Russia may see a natural decline in oil output by around 1 million bpd at most but has no plans to cut production in coordination with OPEC, Deputy Prime Minister Arkady Dvorkovich said on Wednesday.
Russia is the world's biggest oil producer and output hit a post-Soviet high at an average 10.58 million bpd last year, but Western sanctions over Ukraine and low prices pose a threat to the development of what is the country's key source of revenue.
Dvorkovich ruled out the cut in tandem with OPEC despite oil prices sinking to five-year lows. OPEC, an oil producing group of which Moscow is not a member, decided to keep output levels stable last year.
"If the oil (price) stays at US$50 for a long time, of course some projects will become less attractive and a small output decline may start. But we will not cut production on purpose," Dvorkovich told Reuters.
"We could lose at maximum a 10th of output but more likely 300 000-400 000 bpd. There are no grounds for a bigger decline," he said on the sidelines of the World Economic Forum in Davos.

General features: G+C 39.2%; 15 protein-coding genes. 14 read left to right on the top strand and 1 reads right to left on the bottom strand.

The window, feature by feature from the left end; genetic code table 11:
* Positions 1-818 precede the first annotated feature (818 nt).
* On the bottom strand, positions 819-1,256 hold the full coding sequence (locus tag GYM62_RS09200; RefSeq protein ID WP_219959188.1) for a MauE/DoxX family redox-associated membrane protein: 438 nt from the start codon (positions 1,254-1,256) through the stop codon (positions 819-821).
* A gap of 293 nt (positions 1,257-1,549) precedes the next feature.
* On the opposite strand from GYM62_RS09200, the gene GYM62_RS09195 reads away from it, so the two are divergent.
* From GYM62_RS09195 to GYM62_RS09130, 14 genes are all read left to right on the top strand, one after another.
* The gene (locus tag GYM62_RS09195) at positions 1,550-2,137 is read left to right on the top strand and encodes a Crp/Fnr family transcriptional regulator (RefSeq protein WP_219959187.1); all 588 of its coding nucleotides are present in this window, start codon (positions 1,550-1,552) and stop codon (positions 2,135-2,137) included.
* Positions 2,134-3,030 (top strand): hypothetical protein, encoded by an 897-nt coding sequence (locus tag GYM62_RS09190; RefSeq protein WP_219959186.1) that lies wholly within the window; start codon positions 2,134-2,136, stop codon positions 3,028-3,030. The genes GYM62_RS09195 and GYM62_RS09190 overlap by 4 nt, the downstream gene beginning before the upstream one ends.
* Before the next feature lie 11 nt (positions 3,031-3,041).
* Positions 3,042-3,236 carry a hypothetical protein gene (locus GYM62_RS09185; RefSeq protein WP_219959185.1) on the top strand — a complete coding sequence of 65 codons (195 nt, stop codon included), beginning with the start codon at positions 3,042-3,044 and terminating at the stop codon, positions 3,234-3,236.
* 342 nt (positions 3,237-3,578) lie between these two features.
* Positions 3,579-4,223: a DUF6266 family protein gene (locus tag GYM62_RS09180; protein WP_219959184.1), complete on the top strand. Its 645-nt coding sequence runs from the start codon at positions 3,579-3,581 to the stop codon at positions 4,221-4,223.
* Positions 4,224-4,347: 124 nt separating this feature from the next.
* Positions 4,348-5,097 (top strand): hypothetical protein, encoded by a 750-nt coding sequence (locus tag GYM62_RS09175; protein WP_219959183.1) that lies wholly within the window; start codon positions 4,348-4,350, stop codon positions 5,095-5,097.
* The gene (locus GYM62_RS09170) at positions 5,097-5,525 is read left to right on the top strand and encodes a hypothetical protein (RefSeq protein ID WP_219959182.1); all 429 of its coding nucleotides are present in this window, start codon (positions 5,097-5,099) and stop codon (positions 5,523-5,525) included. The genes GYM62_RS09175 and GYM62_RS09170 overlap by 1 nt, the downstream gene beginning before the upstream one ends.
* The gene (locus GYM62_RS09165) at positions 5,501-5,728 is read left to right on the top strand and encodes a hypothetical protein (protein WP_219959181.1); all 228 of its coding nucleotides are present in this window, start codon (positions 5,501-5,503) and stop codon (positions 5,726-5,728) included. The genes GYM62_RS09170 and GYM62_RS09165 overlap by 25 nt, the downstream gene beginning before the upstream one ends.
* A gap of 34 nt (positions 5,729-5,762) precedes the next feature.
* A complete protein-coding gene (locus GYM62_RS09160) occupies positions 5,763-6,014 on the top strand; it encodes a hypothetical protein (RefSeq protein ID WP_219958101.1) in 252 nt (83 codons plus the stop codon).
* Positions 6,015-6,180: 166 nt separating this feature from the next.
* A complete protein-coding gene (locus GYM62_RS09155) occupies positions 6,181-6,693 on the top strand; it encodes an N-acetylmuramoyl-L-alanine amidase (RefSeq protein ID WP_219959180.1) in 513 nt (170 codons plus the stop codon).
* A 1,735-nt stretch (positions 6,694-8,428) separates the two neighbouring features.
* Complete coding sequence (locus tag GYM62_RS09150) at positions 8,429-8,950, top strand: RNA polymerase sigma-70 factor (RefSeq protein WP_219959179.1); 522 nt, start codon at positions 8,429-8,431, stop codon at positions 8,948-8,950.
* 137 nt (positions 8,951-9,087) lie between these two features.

Dvorkovich also said that Russia could balance its budget at any oil price, which he expected to stay low for a long time.
Prime Minister Dmitry Medvedev is due to present an anti-crisis plan to President Vladimir Putin on Wednesday. The budget now foresees an average oil price of around US$100 per bbl.
Dvorkovich said the biggest risk from lower oil prices and sanctions was a weakening in domestic demand. The rouble has lost half of its value against the dollar since last year.
He said Russia could cut budget spending in all areas except in the social sector but added that he saw no need to lower military spending as it was important to make the Russian army "effective, well-equipped, modern".
Adapted from press release by Joe Green